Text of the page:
To be consistent then, the light down the valley, would have to be intended for the moon, but it is plainly far brighter than any moonrise could ever be. For the moon to have such relative luminosity, it would have to be some considerable while after sunset and the sky be fully dark in the east. This event, however, is positively blinding. Much, more, as Armstrong rightly inferred, like the sunrise. Nor, indeed is there anything inherently implausible in casting the scene as a sunrise, for the sun does pass through this part of the sky right through the summer, and at the time of Turner’s visit 24-27 August 1844 would have been in this position just before 6 o clock in the morning (GMT).
So the problem is that whilst there are elements of sunset that echo with those of the Manchester watercolour, the principal phenomenal effect appears to be that of sunrise. It really doesn’t seem at all satisfactory to say that Turner got himself confused, or didn’t care, or indeed that it doesn’t matter.
Just as an aside it is worth quoting just a couple of recent commentaries. Both read it as a sunset;
The first is from an online review of the annual exhibition of the Vaughan Bequest Turners at the National Gallery of Scotland:
‘Turner never travelled beyond Europe and he didn’t need to. There was already enough inspiration in the places he managed to visit. ‘Heidelberg’ (below) is one of the largest ‘Vaughan Turners’ in Edinburgh and it is also one of the best. Depicting the ancient town and castle, Turner produces something stunning and mystical; the powerful setting sun makes it a picture of sheer beauty.’
The second, from Christopher Baker’s authoritative catalogue, J.M.W.Turner: The Vaughan Bequest (NGS 2008) contends that the topography is deliberately and positively vague. This is even more oppositional to my trend. It implies that topographical content is a relative immaturity; and that Turner was transcending such matters in this picture:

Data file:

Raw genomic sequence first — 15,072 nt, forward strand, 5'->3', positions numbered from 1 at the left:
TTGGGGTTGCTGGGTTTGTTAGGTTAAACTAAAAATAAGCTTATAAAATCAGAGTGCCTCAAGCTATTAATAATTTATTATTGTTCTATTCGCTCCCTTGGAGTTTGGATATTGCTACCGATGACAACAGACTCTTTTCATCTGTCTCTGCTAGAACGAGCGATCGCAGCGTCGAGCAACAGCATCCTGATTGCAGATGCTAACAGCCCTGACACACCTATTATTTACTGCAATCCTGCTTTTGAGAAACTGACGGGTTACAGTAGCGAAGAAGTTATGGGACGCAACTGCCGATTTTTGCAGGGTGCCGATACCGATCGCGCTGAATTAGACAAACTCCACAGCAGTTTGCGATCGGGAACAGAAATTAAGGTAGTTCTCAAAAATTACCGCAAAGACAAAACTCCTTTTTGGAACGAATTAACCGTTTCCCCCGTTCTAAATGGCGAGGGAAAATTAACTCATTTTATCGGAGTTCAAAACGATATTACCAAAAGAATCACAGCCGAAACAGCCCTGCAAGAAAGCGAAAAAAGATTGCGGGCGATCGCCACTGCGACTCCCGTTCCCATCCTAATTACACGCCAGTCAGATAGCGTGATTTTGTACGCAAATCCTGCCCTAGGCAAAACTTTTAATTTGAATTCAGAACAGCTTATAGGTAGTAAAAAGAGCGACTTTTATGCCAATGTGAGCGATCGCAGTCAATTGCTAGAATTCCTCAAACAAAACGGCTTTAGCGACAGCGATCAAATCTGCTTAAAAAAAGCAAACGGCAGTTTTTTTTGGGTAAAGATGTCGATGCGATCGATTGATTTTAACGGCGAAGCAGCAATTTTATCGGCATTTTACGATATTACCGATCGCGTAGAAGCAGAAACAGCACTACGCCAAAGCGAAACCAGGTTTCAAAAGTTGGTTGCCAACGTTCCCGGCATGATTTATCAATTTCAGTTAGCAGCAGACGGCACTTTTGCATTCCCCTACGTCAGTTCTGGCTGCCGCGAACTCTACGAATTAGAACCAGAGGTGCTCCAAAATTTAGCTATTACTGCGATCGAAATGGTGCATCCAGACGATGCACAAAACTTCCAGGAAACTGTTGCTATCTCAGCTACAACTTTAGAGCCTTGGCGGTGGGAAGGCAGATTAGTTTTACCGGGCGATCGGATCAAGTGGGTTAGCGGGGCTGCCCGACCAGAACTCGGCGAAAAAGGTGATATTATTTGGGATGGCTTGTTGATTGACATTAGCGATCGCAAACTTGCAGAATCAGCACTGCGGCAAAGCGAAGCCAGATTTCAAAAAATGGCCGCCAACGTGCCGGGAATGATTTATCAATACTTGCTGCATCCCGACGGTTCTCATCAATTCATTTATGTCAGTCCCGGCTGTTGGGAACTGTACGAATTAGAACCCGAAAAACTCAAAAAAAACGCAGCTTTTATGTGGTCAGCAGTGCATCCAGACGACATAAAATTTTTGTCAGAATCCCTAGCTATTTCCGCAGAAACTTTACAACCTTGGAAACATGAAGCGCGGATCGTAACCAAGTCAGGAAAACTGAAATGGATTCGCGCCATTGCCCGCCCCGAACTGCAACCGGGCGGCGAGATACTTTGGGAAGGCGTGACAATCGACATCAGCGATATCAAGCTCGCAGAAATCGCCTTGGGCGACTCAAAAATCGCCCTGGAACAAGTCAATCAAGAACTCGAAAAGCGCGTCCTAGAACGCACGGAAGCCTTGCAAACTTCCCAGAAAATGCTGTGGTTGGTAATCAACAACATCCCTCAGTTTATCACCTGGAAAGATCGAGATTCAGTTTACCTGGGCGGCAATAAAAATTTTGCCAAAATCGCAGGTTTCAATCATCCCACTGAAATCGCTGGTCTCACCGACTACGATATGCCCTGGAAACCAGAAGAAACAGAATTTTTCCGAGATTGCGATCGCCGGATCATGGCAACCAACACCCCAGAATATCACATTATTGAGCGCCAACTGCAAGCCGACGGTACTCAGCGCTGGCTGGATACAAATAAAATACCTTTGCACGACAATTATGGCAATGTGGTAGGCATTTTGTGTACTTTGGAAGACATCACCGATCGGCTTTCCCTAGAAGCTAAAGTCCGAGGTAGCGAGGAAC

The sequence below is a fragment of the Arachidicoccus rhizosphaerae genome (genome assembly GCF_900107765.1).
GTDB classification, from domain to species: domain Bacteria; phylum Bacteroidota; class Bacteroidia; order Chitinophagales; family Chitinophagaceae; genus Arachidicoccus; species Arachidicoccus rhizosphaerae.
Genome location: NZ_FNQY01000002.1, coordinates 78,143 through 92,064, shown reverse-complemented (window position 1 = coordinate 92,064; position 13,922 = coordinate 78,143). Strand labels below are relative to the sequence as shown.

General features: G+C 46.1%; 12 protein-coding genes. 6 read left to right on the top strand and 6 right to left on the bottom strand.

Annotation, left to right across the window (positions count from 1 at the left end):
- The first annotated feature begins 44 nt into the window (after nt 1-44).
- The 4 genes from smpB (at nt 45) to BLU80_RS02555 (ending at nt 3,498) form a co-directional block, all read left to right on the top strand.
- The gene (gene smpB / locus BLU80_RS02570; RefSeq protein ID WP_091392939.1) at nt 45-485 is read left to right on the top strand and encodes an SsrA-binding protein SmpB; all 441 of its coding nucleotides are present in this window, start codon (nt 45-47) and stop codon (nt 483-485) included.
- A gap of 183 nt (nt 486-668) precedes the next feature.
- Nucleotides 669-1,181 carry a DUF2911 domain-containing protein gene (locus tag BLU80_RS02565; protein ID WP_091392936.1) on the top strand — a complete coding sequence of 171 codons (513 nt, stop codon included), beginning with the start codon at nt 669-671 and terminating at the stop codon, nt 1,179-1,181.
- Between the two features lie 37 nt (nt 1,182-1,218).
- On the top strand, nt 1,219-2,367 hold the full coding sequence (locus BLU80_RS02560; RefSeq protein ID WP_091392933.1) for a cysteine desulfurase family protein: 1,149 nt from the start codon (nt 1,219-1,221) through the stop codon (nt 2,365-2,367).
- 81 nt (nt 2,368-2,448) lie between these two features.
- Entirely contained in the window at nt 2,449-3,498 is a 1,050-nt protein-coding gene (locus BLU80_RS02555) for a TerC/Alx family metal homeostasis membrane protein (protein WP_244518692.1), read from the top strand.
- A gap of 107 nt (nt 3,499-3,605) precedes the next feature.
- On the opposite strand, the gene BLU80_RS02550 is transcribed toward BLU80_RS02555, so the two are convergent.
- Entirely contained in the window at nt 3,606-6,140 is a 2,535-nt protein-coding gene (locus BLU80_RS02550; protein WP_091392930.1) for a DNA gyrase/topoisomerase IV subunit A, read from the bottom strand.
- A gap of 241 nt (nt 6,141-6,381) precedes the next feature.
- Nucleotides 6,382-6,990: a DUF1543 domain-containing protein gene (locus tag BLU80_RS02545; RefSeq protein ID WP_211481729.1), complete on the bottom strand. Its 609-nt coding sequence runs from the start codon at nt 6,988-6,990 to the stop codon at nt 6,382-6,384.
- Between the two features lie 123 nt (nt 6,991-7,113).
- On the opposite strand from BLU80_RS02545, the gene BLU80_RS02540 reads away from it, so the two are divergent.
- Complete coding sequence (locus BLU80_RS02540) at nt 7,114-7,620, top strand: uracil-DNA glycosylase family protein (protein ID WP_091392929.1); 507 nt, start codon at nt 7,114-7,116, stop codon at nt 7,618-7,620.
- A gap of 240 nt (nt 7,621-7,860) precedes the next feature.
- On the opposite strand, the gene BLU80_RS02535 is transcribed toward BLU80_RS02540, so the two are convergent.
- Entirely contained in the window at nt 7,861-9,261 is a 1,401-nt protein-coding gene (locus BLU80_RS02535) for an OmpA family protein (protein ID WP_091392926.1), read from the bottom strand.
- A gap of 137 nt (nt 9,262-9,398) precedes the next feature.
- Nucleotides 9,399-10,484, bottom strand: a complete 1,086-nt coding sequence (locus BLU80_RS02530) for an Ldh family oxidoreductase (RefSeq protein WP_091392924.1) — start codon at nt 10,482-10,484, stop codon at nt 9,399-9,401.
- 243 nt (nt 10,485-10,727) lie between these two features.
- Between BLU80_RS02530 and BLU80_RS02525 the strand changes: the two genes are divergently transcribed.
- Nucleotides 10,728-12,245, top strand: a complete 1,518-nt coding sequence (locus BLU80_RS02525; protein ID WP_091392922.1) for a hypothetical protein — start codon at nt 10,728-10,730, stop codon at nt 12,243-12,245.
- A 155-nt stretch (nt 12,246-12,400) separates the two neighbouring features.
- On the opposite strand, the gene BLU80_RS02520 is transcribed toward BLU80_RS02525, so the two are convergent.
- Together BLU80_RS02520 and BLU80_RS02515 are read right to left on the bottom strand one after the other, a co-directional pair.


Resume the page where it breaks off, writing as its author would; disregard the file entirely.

‘This watercolour, which probably dates from about 1846, is one of the finest of all the artist’s late works. Here he has moved far beyond a concern for topographical accuracy and created a glowing, almost hallucinatory image. The figures in the foreground dissolve into their surroundings, and the depiction of light from the setting sun, as it glances across and gilds the high, thin clouds, is especially masterly.’
Such things plainly did matter to Turner. He knew more about topographical and phenomenal effect than anyone who ever lived, saw more of such things than most, and had a visual perception more sensitive, more visually intelligent and more profound than any artist before or since. The problem is how might the contradictions be reconciled?
The watercolour is now generally said to date from about 1846, towards the end of Turner’s life when he was no longer able to travel (his last tour abroad was in 1845). The telos of the National Gallery of Scotland commentary is that in Turner’s late phase he entered a state of grace free of the trammels and ties of topography and embraced a sublime without worldly co-ordinates.
It’s a grand myth but few human beings have ever been more gargantuanly engrossed in being in the world than was Turner. His was never a prosaic perception but only rarely was it fantastic. He generally only allowed himself to imagine outside the frame of geography when it was so licensed by poetry or literature. Even then his sense of things was informed by experience, and by a desire to paint with a better knowledge of the way things are than any of his predecessors. The last five years of his life are indeed a zone in which the direct light of new experience was denied him, but no-one ever sought to recouperate that light so fiercely.